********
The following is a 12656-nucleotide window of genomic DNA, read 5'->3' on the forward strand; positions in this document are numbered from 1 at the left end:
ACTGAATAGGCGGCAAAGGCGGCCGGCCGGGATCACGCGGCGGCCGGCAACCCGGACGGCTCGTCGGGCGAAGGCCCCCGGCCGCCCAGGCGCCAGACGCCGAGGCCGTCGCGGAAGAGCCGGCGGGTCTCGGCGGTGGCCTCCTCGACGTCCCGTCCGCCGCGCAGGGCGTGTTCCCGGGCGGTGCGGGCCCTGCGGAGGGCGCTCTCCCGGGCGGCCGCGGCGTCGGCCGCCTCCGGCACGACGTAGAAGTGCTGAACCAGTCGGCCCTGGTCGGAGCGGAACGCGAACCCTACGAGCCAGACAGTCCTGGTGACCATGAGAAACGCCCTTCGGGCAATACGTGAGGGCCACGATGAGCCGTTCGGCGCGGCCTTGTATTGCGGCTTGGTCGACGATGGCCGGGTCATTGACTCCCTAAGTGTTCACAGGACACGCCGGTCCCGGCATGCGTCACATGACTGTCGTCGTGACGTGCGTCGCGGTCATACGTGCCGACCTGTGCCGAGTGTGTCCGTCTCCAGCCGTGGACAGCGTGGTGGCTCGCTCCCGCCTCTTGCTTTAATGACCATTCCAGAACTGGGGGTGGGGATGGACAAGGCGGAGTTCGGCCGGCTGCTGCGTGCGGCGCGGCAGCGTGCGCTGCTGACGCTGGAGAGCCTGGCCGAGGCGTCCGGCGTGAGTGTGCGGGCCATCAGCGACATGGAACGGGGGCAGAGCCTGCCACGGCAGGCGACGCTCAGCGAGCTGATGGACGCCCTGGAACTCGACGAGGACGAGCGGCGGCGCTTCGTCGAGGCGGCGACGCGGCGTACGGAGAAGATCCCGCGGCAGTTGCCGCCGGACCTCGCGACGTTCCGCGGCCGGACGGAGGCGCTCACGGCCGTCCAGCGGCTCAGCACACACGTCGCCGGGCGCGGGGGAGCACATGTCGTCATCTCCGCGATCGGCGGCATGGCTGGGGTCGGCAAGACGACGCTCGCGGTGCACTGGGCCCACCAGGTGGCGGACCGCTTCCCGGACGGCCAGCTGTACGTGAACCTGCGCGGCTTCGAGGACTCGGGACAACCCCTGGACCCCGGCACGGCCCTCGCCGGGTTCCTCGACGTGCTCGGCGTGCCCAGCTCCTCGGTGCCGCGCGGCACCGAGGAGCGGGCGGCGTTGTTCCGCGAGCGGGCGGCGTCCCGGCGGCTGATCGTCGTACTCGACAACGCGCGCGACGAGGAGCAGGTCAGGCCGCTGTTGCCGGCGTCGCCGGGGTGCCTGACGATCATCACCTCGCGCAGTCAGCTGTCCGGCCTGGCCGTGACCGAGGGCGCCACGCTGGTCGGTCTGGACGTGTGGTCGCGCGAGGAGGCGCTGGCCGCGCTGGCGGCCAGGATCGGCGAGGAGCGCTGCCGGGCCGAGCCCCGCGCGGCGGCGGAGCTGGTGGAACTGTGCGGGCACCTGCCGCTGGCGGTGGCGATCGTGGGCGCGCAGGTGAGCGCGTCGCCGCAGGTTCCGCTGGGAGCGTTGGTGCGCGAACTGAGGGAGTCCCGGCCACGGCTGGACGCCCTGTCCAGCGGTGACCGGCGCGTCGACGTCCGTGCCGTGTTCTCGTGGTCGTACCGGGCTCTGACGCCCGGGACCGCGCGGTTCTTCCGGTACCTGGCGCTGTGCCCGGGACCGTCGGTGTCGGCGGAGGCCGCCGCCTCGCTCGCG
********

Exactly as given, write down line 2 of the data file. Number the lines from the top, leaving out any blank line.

ACTGAATAGGCGGCAAAGGCGGCCGGCCGGGATCACGCGGCGGCCGGCAACCCGGACGGCTCGTCGGGCGAAGGCCCCCGGCCGCCCAGGCGCCAGACGCCGAGGCCGTCGCGGAAGAGCCGGCGGGTCTCGGCGGTGGCCTCCTCGACGTCCCGTCCGCCGCGCAGGGCGTGTTCCCGGGCGGTGCGGGCCCTGCGGAGGGCGCTCTCCCGGGCGGCCGCGGCGTCGGCCGCCTCCGGCACGACGTAGAAGTGCTGAACCAGTCGGCCCTGGTCGGAGCGGAACGCGAACCCTACGAGCCAGACAGTCCTGGTGACCATGAGAAACGCCCTTCGGGCAATACGTGAGGGCCACGATGAGCCGTTCGGCGCGGCCTTGTATTGCGGCTTGGTCGACGATGGCCGGGTCATTGACTCCCTAAGTGTTCACAGGACACGCCGGTCCCGGCATGCGTCACATGACTGTCGTCGTGACGTGCGTCGCGGTCATACGTGCCGACCTGTGCCGAGTGTGTCCGTCTCCAGCCGTGGACAGCGTGGTGGCTCGCTCCCGCCTCTTGCTTTAATGACCATTCCAGAACTGGGGGTGGGGATGGACAAGGCGGAGTTCGGCCGGCTGCTGCGTGCGGCGCGGCAGCGTGCGCTGCTGACGCTGGAGAGCCTGGCCGAGGCGTCCGGCGTGAGTGTGCGGGCCATCAGCGACATGGAACGGGGGCAGAGCCTGCCACGGCAGGCGACGCTCAGCGAGCTGATGGACGCCCTGGAACTCGACGAGGACGAGCGGCGGCGCTTCGTCGAGGCGGCGACGCGGCGTACGGAGAAGATCCCGCGGCAGTTGCCGCCGGACCTCGCGACGTTCCGCGGCCGGACGGAGGCGCTCACGGCCGTCCAGCGGCTCAGCACACACGTCGCCGGGCGCGGGGGAGCACATGTCGTCATCTCCGCGATCGGCGGCATGGCTGGGGTCGGCAAGACGACGCTCGCGGTGCACTGGGCCCACCAGGTGGCGGACCGCTTCCCGGACGGCCAGCTGTACGTGAACCTGCGCGGCTTCGAGGACTCGGGACAACCCCTGGACCCCGGCACGGCCCTCGCCGGGTTCCTCGACGTGCTCGGCGTGCCCAGCTCCTCGGTGCCGCGCGGCACCGAGGAGCGGGCGGCGTTGTTCCGCGAGCGGGCGGCGTCCCGGCGGCTGATCGTCGTACTCGACAACGCGCGCGACGAGGAGCAGGTCAGGCCGCTGTTGCCGGCGTCGCCGGGGTGCCTGACGATCATCACCTCGCGCAGTCAGCTGTCCGGCCTGGCCGTGACCGAGGGCGCCACGCTGGTCGGTCTGGACGTGTGGTCGCGCGAGGAGGCGCTGGCCGCGCTGGCGGCCAGGATCGGCGAGGAGCGCTGCCGGGCCGAGCCCCGCGCGGCGGCGGAGCTGGTGGAACTGTGCGGGCACCTGCCGCTGGCGGTGGCGATCGTGGGCGCGCAGGTGAGCGCGTCGCCGCAGGTTCCGCTGGGAGCGTTGGTGCGCGAACTGAGGGAGTCCCGGCCACGGCTGGACGCCCTGTCCAGCGGTGACCGGCGCGTCGACGTCCGTGCCGTGTTCTCGTGGTCGTACCGGGCTCTGACGCCCGGGACCGCGCGGTTCTTCCGGTACCTGGCGCTGTGCCCGGGACCGTCGGTGTCGGCGGAGGCCGCCGCCTCGCTCGCG